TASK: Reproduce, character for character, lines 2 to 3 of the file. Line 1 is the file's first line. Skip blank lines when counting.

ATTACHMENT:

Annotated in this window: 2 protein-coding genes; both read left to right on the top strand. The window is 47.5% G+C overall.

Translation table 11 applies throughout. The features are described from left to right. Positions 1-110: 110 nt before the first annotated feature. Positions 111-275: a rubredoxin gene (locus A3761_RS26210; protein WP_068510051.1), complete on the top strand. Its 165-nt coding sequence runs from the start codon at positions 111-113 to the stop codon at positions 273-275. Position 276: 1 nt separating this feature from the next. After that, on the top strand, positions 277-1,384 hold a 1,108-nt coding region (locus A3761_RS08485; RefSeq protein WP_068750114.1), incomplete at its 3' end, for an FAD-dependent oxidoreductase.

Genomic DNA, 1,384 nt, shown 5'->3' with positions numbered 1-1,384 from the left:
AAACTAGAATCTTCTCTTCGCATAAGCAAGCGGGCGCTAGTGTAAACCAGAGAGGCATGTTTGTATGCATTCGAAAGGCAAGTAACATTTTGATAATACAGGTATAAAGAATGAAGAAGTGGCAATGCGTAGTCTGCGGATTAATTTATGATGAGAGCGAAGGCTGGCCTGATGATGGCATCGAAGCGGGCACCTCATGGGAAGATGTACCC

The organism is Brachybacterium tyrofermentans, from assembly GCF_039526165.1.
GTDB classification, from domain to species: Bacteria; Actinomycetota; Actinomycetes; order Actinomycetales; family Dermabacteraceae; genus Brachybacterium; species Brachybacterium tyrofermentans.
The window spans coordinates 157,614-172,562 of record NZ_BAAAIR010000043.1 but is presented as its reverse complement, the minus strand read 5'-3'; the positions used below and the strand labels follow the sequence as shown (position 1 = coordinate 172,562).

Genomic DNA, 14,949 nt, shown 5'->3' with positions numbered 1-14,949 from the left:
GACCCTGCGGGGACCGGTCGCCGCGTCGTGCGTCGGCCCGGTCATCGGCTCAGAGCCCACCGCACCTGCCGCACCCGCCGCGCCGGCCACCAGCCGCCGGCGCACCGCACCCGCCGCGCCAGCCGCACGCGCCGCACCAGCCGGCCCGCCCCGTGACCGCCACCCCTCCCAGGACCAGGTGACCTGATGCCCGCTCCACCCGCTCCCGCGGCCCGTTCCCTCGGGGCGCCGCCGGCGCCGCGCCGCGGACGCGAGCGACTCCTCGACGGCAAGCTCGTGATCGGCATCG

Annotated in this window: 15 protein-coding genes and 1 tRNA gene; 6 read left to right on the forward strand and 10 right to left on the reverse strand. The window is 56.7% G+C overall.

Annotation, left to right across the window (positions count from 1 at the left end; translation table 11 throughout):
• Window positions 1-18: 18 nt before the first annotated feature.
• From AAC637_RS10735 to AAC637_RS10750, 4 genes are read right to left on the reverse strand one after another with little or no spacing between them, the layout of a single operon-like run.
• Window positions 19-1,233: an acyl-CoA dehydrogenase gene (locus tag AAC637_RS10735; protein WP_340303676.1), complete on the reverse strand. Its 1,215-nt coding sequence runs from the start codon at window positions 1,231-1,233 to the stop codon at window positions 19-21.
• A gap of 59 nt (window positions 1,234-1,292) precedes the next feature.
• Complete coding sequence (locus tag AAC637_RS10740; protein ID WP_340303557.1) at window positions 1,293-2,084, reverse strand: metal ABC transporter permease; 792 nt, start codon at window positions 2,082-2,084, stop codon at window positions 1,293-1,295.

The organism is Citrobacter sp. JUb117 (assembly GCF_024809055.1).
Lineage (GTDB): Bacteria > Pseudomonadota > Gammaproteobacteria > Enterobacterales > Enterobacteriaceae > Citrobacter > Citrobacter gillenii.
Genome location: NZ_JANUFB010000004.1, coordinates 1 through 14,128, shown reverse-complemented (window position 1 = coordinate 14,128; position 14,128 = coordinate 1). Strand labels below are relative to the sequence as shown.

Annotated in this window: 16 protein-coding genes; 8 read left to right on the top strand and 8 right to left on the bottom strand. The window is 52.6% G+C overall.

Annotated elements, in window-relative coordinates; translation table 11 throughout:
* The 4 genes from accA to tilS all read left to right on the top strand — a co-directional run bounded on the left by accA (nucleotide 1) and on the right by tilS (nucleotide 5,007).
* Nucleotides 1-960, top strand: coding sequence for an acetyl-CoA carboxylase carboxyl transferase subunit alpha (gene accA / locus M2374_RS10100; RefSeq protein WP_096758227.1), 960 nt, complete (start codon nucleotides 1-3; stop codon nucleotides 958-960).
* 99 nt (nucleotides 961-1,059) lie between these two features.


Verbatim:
Translation table 11 applies throughout. The features are described from left to right. Positions 1-110: 110 nt before the first annotated feature. Positions 111-275: a rubredoxin gene (locus A3761_RS26210; protein WP_068510051.1), complete on the top strand. Its 165-nt coding sequence runs from the start codon at positions 111-113 to the stop codon at positions 273-275. Position 276: 1 nt separating this feature from the next. After that, on the top strand, positions 277-1,384 hold a 1,108-nt coding region (locus A3761_RS08485; RefSeq protein WP_068750114.1), incomplete at its 3' end, for an FAD-dependent oxidoreductase.

Genomic DNA, 1,384 nt, shown 5'->3' with positions numbered 1-1,384 from the left: